Boswell, John. 1980. Christianity, Social Tolerance, and Homosexuality: Gay People in Western Europe from the Beginning of the Christian Era to the Fourteenth Century. University of Chicago Press, Chicago. ISBN 0-226-06711-4
Part IV: The Rise of Intolerance
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Part IV: The Rise of Intolerance
Chapter 10: Social Change
The fanaticism and intolerance popularly associated with the “medieval” period date primarily to the later middle ages. Prior to the 13th century, social and religious tolerance were more typical. In the 13-14th century this changed, though historians are unclear on the exact reasons. Among the forces that are considered relevant: the rise in absolute government, both secular and clerical, and movements to reform, regularize and enforce power systems.
Laws sought to enforce conformity and consolidation, which inherently marginalized minorities of all types. The Crusades both reflect and intensified these trends. Anti-Jewish and anti-Muslim activity was prominent as well as persecution of non-conforming Christian religious movements under the label of heresy.
Increasing intolerance of sodomy accompanied the narrowing of what that term covered, from all non-procreative sex to specifically implying anal sex between men. And sodomy became associated in the popular mind with “infidels” and heretics. Law codes increasingly included severe and violent penalties for sodomy (castration, death) though it’s unclear how consistently they were enforced.
In the wake of this, sodomy became a useful charge against political opponents, whether individuals (e.g., King Edward II) or groups (e.g., the Templars).
Chapter 11: Intellectual Change
This chapter looks at the evolution of various theological arguments against homosexuality. Arguments from myths (or in rare cases, reality) about animal behavior spread with the popularity of bestiaries (picture books about animals). This was part of the general flowering of learning, especially from Arabic sources, in the 12-13th centuries. There were inherent contradictions between these texts that identified certain animals as “naturally” engaging in homosexual behavior, and texts that claimed that homosexuality was unnatural specifically because animals never engaged in it.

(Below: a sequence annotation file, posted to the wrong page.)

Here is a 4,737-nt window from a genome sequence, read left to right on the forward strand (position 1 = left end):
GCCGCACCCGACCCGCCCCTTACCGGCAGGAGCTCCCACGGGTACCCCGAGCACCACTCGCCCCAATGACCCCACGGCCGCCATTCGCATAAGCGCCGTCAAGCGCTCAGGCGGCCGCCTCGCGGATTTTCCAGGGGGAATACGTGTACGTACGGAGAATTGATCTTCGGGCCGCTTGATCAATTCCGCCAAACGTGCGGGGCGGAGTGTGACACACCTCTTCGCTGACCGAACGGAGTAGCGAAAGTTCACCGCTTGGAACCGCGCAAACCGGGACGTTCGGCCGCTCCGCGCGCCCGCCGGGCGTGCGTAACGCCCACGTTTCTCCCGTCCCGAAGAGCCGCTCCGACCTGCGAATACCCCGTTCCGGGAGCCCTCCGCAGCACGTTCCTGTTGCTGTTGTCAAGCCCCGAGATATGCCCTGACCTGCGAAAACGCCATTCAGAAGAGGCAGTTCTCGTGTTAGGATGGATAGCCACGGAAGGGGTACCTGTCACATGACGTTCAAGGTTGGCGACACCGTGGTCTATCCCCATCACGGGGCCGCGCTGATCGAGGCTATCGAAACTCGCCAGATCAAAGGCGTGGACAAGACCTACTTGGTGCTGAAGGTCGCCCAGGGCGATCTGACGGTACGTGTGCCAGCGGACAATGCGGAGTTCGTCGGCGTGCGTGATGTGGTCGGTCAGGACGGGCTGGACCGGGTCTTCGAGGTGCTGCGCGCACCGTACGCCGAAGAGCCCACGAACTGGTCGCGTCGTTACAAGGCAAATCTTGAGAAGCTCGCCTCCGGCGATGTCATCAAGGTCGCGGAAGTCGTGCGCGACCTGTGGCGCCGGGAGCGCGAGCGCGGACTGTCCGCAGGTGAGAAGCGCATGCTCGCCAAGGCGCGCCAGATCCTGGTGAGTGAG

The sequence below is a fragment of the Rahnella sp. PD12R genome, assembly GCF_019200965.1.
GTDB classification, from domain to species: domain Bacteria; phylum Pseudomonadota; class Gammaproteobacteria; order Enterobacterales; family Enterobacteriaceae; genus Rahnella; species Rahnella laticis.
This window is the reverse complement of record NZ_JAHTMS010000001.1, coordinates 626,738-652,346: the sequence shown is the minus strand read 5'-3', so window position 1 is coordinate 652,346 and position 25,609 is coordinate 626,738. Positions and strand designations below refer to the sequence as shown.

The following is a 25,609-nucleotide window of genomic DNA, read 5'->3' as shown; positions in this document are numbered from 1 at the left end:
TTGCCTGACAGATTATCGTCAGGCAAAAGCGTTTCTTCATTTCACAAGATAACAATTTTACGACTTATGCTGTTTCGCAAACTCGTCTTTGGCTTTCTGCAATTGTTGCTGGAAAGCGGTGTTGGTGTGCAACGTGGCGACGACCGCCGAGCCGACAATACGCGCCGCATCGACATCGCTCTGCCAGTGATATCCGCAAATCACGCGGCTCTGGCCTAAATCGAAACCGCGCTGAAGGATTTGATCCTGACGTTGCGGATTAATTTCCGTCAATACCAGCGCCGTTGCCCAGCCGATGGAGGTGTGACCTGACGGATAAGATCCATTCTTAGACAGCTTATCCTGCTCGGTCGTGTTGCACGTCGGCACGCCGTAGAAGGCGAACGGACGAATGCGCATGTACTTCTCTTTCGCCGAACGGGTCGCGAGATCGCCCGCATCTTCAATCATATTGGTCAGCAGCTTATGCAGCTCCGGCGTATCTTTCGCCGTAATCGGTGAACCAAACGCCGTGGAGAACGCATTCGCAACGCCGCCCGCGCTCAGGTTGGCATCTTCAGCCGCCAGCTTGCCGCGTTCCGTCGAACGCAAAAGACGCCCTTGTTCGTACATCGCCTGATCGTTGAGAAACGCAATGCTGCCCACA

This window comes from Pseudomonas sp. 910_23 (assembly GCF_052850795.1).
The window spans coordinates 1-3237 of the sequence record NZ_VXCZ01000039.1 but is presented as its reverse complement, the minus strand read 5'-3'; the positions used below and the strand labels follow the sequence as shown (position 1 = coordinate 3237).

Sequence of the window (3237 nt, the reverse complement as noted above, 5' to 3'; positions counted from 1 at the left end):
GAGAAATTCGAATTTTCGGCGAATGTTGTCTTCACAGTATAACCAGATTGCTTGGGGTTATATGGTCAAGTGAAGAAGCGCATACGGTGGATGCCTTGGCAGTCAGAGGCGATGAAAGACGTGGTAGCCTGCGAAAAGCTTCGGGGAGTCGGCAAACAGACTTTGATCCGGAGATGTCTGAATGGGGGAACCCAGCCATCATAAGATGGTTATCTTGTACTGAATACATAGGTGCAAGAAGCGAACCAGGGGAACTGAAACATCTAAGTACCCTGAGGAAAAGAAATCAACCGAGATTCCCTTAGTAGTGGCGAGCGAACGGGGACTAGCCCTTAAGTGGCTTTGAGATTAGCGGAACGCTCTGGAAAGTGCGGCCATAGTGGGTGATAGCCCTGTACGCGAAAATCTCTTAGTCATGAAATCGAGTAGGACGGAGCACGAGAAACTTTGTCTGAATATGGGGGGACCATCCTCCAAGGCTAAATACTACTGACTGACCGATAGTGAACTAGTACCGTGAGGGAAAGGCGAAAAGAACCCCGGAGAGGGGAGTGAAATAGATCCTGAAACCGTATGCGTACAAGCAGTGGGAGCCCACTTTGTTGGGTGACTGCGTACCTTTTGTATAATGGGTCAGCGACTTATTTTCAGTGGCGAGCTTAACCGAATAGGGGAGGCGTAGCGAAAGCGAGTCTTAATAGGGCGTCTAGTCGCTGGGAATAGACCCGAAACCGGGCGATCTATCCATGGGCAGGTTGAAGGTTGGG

Arguments about “nature” and “natural” appeared in many philosophical works, but the image of Nature (personified) was bent to the author’s preconceived goals and rarely formed a coherent concept. In the realm of gender and sexuality, Nature was always used to support heteroseuxality and traditional binary gender roles. These texts glossed over the implication that arguing morality from Nature suggested that morality arose from the majority opinion (e.g., most animals do X, therefore X is moral). Philosophical/theological texts alternated between condemning homosexuality because it was an unnatural sin, because it was a contagious disease, because it was natural only to (by definition) unclean beasts, or that it was natural but undesirable because it hindered procreation.
All these arguments can be seen at work in the Summa Theologia of Thomas Aquinas, which stood as a foundation of Christian theology thereafter. Boswell attributes much of the shift to anti-gay attitudes in ecclesiastical literature to the prominence of Aquinas just at the time when the church was moving to enforce orthodoxy. He makes comparisons to other practices where are even more strongly condemned in early church literature (such as usury) that did not attract the same lasting animosity in the later middle ages.
This chronology should not be interpreted as learned theology causing anti-gay prejudice, rather that it reflected and then enshrined existing prejudice into established tradition with legal and moral force.
Chapter 12: Conclusions
The final chapter provides a summary of the evolution of thought and the data that supports it. Early Christian literature was fairly silent on homosexuality, and anti-gay sentiments at that time were typically unrelated to religion. Hostility to homosexuality became noticeable with the shift in power from urban to rural elites. This hostility was later incorporated into Christian thought which in turn was used to justify prejudice and persecution of gay people. Gay people (at least, the male ones) were prominent and influential in medieval society, but the lack of a stable cultural transmission for pro-gay attitudes left them at the mercy of popular opinion when that opinion turned as part of a general increase in intolerance in the 12-13th century.
Appendix 1 is a deep dive into the texts of Saint Paul and their interpretation.
Appendix 2 provides translations (and sometimes the original language) for a variety of the texts used as examples in the book, with copious notes on meaning and context.